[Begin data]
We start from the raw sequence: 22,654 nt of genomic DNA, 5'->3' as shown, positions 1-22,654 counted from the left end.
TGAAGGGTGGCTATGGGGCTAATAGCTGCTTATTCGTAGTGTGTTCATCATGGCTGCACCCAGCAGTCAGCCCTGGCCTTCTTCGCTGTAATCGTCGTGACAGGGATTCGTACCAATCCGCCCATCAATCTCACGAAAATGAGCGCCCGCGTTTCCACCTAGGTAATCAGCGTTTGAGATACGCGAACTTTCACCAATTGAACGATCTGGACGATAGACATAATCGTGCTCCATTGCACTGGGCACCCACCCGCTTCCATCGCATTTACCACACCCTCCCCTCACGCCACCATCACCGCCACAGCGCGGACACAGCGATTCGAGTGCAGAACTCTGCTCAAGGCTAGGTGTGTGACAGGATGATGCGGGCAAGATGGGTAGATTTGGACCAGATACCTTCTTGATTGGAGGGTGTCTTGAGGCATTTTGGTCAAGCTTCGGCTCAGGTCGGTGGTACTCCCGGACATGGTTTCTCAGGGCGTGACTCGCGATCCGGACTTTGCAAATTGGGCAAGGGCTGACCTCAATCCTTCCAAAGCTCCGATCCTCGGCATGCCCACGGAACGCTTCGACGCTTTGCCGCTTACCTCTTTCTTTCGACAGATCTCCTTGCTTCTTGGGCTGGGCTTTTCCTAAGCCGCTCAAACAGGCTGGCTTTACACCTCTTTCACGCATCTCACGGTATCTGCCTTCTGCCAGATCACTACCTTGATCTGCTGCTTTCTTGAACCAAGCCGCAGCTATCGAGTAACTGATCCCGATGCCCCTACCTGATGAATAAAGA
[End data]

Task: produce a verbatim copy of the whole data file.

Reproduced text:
We start from the raw sequence: 22,654 nt of genomic DNA, 5'->3' as shown, positions 1-22,654 counted from the left end.
TGAAGGGTGGCTATGGGGCTAATAGCTGCTTATTCGTAGTGTGTTCATCATGGCTGCACCCAGCAGTCAGCCCTGGCCTTCTTCGCTGTAATCGTCGTGACAGGGATTCGTACCAATCCGCCCATCAATCTCACGAAAATGAGCGCCCGCGTTTCCACCTAGGTAATCAGCGTTTGAGATACGCGAACTTTCACCAATTGAACGATCTGGACGATAGACATAATCGTGCTCCATTGCACTGGGCACCCACCCGCTTCCATCGCATTTACCACACCCTCCCCTCACGCCACCATCACCGCCACAGCGCGGACACAGCGATTCGAGTGCAGAACTCTGCTCAAGGCTAGGTGTGTGACAGGATGATGCGGGCAAGATGGGTAGATTTGGACCAGATACCTTCTTGATTGGAGGGTGTCTTGAGGCATTTTGGTCAAGCTTCGGCTCAGGTCGGTGGTACTCCCGGACATGGTTTCTCAGGGCGTGACTCGCGATCCGGACTTTGCAAATTGGGCAAGGGCTGACCTCAATCCTTCCAAAGCTCCGATCCTCGGCATGCCCACGGAACGCTTCGACGCTTTGCCGCTTACCTCTTTCTTTCGACAGATCTCCTTGCTTCTTGGGCTGGGCTTTTCCTAAGCCGCTCAAACAGGCTGGCTTTACACCTCTTTCACGCATCTCACGGTATCTGCCTTCTGCCAGATCACTACCTTGATCTGCTGCTTTCTTGAACCAAGCCGCAGCTATCGAGTAACTGATCCCGATGCCCCTACCTGATGAATAAAGA